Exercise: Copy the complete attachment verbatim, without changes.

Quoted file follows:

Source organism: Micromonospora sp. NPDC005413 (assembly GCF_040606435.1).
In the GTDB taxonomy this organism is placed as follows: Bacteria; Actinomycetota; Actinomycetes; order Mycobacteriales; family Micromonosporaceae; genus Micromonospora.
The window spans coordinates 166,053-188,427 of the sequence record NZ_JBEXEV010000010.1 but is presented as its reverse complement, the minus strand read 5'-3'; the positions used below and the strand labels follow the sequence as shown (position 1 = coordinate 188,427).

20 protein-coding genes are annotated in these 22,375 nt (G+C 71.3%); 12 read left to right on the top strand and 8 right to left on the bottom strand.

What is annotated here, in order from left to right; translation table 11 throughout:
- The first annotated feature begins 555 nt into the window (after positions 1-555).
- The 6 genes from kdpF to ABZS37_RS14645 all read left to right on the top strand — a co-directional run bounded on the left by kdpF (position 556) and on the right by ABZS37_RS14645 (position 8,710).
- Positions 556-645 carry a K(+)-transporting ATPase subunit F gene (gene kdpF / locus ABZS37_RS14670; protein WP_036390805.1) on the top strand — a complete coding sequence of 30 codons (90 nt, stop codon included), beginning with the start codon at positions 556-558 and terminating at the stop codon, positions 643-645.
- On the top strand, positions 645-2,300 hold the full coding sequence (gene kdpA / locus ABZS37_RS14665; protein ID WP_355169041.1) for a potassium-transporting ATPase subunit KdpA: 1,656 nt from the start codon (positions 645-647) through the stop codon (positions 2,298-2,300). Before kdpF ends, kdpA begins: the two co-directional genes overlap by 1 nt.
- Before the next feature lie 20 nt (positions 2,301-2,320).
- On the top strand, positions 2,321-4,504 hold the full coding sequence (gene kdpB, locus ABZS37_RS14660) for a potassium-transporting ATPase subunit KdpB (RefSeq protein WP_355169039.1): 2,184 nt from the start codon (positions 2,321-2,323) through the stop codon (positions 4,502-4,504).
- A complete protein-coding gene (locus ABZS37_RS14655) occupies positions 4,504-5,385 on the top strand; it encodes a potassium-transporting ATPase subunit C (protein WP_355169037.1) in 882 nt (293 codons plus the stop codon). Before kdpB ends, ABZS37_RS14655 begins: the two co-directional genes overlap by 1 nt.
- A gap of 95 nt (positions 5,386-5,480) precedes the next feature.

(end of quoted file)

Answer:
Source organism: Micromonospora sp. NPDC005413 (assembly GCF_040606435.1).
In the GTDB taxonomy this organism is placed as follows: Bacteria; Actinomycetota; Actinomycetes; order Mycobacteriales; family Micromonosporaceae; genus Micromonospora.
The window spans coordinates 166,053-188,427 of the sequence record NZ_JBEXEV010000010.1 but is presented as its reverse complement, the minus strand read 5'-3'; the positions used below and the strand labels follow the sequence as shown (position 1 = coordinate 188,427).

20 protein-coding genes are annotated in these 22,375 nt (G+C 71.3%); 12 read left to right on the top strand and 8 right to left on the bottom strand.

What is annotated here, in order from left to right; translation table 11 throughout:
- The first annotated feature begins 555 nt into the window (after positions 1-555).
- The 6 genes from kdpF to ABZS37_RS14645 all read left to right on the top strand — a co-directional run bounded on the left by kdpF (position 556) and on the right by ABZS37_RS14645 (position 8,710).
- Positions 556-645 carry a K(+)-transporting ATPase subunit F gene (gene kdpF / locus ABZS37_RS14670; protein WP_036390805.1) on the top strand — a complete coding sequence of 30 codons (90 nt, stop codon included), beginning with the start codon at positions 556-558 and terminating at the stop codon, positions 643-645.
- On the top strand, positions 645-2,300 hold the full coding sequence (gene kdpA / locus ABZS37_RS14665; protein ID WP_355169041.1) for a potassium-transporting ATPase subunit KdpA: 1,656 nt from the start codon (positions 645-647) through the stop codon (positions 2,298-2,300). Before kdpF ends, kdpA begins: the two co-directional genes overlap by 1 nt.
- Before the next feature lie 20 nt (positions 2,301-2,320).
- On the top strand, positions 2,321-4,504 hold the full coding sequence (gene kdpB, locus ABZS37_RS14660) for a potassium-transporting ATPase subunit KdpB (RefSeq protein WP_355169039.1): 2,184 nt from the start codon (positions 2,321-2,323) through the stop codon (positions 4,502-4,504).
- A complete protein-coding gene (locus ABZS37_RS14655) occupies positions 4,504-5,385 on the top strand; it encodes a potassium-transporting ATPase subunit C (protein WP_355169037.1) in 882 nt (293 codons plus the stop codon). Before kdpB ends, ABZS37_RS14655 begins: the two co-directional genes overlap by 1 nt.
- A gap of 95 nt (positions 5,386-5,480) precedes the next feature.